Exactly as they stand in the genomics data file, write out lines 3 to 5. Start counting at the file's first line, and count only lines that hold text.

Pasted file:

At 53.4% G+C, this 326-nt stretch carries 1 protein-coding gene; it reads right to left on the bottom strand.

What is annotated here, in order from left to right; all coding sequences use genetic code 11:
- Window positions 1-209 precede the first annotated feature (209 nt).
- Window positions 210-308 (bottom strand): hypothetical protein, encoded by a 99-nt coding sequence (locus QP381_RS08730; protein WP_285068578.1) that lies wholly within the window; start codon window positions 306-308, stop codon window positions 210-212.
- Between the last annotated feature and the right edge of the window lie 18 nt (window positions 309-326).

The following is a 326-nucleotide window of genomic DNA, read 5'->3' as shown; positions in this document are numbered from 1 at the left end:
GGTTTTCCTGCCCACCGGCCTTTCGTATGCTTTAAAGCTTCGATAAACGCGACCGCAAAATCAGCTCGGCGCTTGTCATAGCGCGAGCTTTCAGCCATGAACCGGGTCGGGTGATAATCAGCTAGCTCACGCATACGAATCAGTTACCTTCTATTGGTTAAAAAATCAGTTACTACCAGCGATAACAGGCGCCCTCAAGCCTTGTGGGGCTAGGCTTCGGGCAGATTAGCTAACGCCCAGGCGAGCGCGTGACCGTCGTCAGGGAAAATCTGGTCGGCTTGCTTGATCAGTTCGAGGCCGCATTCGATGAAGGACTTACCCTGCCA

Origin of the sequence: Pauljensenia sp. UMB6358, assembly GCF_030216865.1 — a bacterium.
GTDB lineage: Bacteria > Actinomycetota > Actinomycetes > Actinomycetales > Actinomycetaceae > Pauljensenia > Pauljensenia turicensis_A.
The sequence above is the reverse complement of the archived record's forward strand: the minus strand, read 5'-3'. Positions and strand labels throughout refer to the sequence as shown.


- Window positions 1-209 precede the first annotated feature (209 nt).
- Window positions 210-308 (bottom strand): hypothetical protein, encoded by a 99-nt coding sequence (locus QP381_RS08730; protein WP_285068578.1) that lies wholly within the window; start codon window positions 306-308, stop codon window positions 210-212.
- Between the last annotated feature and the right edge of the window lie 18 nt (window positions 309-326).